I Lost a Friend is a guest post by David Stanley. David is a fellow dad blogger whose work I greatly enjoy for its wisdom and distinct voice. He blogs at DadsRoundtable and on his personal blog Rants & Mutters.
He blogs on the oddities and banalities of life, lifecycle events, Judaism, sports (usually bicycle racing and soccer and golf; unless something grabs my attention), kids and education and cancer. Usually. Unless something grabs my attention.
As someone who finds nearly everything interesting, it’s no surprise, David is involved in a wide variety of things. He is a musician, teacher & science geek. He’s a serious bike racer. He’s also a cancer survivor. He’s also a voice-over actor at My Voice-over Masters.com and a freelance writer. Follow him on Twitter, @dstan58
A friend of mine died Wednesday evening. He was diagnosed with an inoperable glioblastoma nearly one year ago. He leaves behind two adult children from his first marriage; a son and daughter, and twin adult stepdaughters from his second marriage to one of my wife’s closest friends.
Sad, indeed, yet, most of us have a similar story somewhere in our lives. This is not a story of grief. It is the story of friendship. Until my friend’s last few months of life, we were not friends.
“You didn’t get me any presents yet?”
“Black Friday passed.”
“I know, but…”
“Channukah’s like 10 days away.”
“I got all of your presents. I have all the children’s presents. And you haven’t gotten me one present yet?”
Yes, Ms. MMK was pissed. A little scary too, I must admit.
But, I get it. She likes getting presents. And so do I. In fact, we exchange presents on our anniversary and mother’s/father’s day and birthdays. I know, I know, many married couples don’t bother. What’s the point they whine. It all comes from the same pocket of money. “I can get myself a present,” they reason.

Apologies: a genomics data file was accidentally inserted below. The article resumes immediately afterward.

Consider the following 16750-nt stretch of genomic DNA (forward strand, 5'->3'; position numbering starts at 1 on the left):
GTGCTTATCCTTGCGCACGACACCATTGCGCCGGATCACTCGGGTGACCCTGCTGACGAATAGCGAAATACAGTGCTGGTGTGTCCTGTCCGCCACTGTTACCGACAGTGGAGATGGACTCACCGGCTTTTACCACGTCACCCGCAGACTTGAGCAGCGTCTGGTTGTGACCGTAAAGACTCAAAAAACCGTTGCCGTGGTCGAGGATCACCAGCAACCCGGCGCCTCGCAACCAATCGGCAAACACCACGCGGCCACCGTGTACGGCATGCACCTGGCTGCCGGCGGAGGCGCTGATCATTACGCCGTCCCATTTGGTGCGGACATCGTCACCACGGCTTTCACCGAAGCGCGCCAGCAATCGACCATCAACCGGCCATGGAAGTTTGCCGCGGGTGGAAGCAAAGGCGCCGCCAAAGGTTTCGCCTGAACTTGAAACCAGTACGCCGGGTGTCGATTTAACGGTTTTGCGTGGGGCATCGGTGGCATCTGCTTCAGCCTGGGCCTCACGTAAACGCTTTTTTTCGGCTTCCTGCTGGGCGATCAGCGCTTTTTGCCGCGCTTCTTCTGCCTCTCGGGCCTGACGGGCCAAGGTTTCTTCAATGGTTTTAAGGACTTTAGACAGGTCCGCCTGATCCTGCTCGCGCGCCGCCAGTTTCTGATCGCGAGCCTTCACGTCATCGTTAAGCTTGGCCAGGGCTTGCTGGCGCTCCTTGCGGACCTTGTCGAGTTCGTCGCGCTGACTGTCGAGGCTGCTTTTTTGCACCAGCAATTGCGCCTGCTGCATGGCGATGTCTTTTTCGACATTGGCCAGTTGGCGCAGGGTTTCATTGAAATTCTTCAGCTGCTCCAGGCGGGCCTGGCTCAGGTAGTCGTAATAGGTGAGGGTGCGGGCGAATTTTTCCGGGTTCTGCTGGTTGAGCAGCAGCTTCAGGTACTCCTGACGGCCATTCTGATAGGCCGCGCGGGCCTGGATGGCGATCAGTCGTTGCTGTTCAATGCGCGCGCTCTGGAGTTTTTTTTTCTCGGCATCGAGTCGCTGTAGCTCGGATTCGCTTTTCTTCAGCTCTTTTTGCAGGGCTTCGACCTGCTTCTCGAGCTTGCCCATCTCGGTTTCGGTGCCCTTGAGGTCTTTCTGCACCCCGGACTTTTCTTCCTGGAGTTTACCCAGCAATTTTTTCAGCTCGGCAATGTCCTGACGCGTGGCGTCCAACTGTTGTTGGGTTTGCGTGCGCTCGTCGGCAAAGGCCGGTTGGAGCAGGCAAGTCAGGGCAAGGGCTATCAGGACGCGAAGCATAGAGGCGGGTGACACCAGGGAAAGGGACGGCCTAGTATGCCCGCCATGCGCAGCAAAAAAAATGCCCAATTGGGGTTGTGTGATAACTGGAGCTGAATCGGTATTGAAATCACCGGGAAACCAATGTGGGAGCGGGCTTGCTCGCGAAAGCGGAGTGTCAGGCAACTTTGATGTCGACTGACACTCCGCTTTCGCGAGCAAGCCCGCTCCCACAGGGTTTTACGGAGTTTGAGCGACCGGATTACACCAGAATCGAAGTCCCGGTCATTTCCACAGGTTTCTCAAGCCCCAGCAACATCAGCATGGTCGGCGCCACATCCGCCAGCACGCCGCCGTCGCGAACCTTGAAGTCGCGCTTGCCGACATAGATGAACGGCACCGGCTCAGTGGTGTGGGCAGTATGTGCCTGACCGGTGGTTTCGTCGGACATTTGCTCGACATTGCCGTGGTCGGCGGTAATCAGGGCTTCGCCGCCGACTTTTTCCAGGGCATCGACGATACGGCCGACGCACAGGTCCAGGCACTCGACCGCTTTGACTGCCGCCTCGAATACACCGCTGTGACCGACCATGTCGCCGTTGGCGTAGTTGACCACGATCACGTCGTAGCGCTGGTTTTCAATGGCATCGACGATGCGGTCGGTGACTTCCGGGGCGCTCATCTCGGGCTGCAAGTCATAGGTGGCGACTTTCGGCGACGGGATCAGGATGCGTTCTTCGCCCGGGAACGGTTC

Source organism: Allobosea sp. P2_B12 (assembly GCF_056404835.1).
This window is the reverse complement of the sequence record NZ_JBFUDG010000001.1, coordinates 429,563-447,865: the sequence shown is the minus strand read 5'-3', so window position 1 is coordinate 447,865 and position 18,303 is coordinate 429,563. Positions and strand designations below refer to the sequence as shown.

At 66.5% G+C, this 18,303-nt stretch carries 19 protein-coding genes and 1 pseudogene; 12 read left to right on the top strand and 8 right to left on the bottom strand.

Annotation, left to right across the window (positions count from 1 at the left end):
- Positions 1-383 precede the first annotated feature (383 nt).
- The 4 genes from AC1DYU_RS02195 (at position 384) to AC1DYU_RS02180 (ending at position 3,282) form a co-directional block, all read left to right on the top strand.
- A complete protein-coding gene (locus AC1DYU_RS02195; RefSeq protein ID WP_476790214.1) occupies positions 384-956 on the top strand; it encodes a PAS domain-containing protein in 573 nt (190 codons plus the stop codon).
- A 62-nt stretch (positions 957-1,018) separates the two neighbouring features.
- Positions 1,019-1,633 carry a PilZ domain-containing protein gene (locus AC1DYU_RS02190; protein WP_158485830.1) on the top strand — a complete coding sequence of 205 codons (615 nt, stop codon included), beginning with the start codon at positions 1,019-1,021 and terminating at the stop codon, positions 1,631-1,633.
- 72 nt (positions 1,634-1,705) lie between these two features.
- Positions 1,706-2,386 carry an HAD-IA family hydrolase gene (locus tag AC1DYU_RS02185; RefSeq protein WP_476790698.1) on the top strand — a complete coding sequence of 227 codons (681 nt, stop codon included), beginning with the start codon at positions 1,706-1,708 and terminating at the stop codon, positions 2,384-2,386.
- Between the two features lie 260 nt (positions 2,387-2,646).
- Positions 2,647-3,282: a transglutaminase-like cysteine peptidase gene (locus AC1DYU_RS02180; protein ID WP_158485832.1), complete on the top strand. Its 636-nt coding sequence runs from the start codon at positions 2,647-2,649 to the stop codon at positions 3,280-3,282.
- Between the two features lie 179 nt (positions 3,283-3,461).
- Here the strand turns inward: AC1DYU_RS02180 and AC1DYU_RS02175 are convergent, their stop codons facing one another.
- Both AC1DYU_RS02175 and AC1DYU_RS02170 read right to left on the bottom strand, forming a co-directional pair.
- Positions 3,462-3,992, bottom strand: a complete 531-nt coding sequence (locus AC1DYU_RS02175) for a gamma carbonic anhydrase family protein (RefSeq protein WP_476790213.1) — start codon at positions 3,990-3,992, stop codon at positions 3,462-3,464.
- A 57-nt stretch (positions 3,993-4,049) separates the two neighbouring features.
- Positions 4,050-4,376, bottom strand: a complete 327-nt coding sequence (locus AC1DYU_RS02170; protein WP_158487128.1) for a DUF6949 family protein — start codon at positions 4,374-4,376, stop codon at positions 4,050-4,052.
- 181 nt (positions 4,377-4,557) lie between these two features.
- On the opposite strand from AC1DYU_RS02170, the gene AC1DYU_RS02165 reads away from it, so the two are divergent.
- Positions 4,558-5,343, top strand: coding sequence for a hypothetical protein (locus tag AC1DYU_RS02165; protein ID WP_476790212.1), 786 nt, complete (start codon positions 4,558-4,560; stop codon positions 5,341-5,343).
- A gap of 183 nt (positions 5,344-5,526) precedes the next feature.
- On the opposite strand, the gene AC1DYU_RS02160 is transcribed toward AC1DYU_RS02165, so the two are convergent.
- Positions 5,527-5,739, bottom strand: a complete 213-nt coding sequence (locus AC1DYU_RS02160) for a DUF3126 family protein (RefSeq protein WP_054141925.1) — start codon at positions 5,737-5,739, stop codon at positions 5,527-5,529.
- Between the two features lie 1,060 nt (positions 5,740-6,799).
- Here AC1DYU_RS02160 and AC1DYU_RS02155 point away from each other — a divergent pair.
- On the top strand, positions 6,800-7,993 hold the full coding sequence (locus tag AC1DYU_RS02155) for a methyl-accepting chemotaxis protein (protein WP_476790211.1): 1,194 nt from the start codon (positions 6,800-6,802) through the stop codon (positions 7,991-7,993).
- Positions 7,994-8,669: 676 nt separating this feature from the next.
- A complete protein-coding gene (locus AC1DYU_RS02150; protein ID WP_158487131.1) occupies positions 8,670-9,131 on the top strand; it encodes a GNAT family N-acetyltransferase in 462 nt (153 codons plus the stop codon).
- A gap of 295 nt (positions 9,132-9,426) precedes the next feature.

Sure, there is a certain degree of truth to this. After all, we adults have access to money (hopefully) and can buy for ourselves.
But I beg to differ. I think receiving and giving presents is important and valuable.
Oh and don’t start telling me you don’t like getting presents. Everyone does – at least on some level. So, why do you like receiving presents?
There’s a creep trying to get in. I’ve shut the doors. I’ve locked the windows. But still the creep is trying.
“You used to think you could do anything?”
“Huh. What do you mean?”
My aunt went on, “When you were little you used to think you could do anything your older brothers could do.”
My aunt must have had a reason for telling me this. Yet, I don’t recall. All I remember is we were on Brookmont Road which is just a couple of blocks from my childhood home. She was driving us somewhere.
But I believed I could do anything she says. Little me running after my older brothers. I wouldn’t be left behind. My mother tells a similar story.
“You wanted homework.”
“You said your older brothers got homework and so you wanted homework.”
“How old was I?”
I believed I could do anything.
You never really understand a person until you consider things from his point of view… Until you climb into his skin and walk around in it.– spoken by Atticus Finch, written by Harper Lee, To Kill a Mockingbird
Simple, isn’t it. Don’t judge. You don’t know a person because you don’t have his/her perspective. By the way, Scout was just seven years old when Atticus gave her this advice. So if a seven year old can understand these words, why can’t we as a society?
We All Judge
We all judge. All the time. Don’t shake your head no. You do it and so do you and so do you. We all do it.
Judgment was a theme I touched upon when I taught To Kill a Mockingbird to my high school students. Here is how I proved that we all judge all the time.
It’s the first day of school. As you walk into each classroom for the first time, what’s the first thing you do? You look at the teacher. You look at your fellow classmates. You figure out where to sit. The whole time you are judging. And this is true any time you go somewhere the first time or a place that is out of your routine – public transportation, a store, etc.
Some students would disagree with me and maybe you do too. However, I stand by my statement. We are assessing the situation and location. Is it safe? Am I going to be comfortable here? Are there potential problems here? And what is the way to get the answer to these questions? We study the people around us, and we judge them.